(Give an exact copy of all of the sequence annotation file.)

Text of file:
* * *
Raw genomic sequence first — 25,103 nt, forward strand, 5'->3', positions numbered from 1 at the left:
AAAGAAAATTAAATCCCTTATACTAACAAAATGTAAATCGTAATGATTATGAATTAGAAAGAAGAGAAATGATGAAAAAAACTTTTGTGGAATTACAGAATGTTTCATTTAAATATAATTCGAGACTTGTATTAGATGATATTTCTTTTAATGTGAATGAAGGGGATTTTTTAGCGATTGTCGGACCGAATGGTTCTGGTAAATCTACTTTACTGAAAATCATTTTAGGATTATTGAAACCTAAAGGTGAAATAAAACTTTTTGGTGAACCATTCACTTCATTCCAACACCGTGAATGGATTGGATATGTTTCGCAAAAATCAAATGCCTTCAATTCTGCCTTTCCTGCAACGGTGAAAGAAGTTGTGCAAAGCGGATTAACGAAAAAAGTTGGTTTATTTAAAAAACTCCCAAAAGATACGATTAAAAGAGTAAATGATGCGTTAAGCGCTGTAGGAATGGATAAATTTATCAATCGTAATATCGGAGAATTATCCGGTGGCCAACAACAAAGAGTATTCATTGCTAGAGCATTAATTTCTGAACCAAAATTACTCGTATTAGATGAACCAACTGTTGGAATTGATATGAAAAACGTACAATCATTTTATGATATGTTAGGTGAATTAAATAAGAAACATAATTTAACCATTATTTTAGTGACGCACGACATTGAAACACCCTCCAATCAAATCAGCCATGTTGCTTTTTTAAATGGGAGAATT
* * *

Raw genomic sequence first — 25,103 nt, forward strand, 5'->3', positions numbered from 1 at the left:
AAAGAAAATTAAATCCCTTATACTAACAAAATGTAAATCGTAATGATTATGAATTAGAAAGAAGAGAAATGATGAAAAAAACTTTTGTGGAATTACAGAATGTTTCATTTAAATATAATTCGAGACTTGTATTAGATGATATTTCTTTTAATGTGAATGAAGGGGATTTTTTAGCGATTGTCGGACCGAATGGTTCTGGTAAATCTACTTTACTGAAAATCATTTTAGGATTATTGAAACCTAAAGGTGAAATAAAACTTTTTGGTGAACCATTCACTTCATTCCAACACCGTGAATGGATTGGATATGTTTCGCAAAAATCAAATGCCTTCAATTCTGCCTTTCCTGCAACGGTGAAAGAAGTTGTGCAAAGCGGATTAACGAAAAAAGTTGGTTTATTTAAAAAACTCCCAAAAGATACGATTAAAAGAGTAAATGATGCGTTAAGCGCTGTAGGAATGGATAAATTTATCAATCGTAATATCGGAGAATTATCCGGTGGCCAACAACAAAGAGTATTCATTGCTAGAGCATTAATTTCTGAACCAAAATTACTCGTATTAGATGAACCAACTGTTGGAATTGATATGAAAAACGTACAATCATTTTATGATATGTTAGGTGAATTAAATAAGAAACATAATTTAACCATTATTTTAGTGACGCACGACATTGAAACACCCTCCAATCAAATCAGCCATGTTGCTTTTTTAAATGGGAGAATT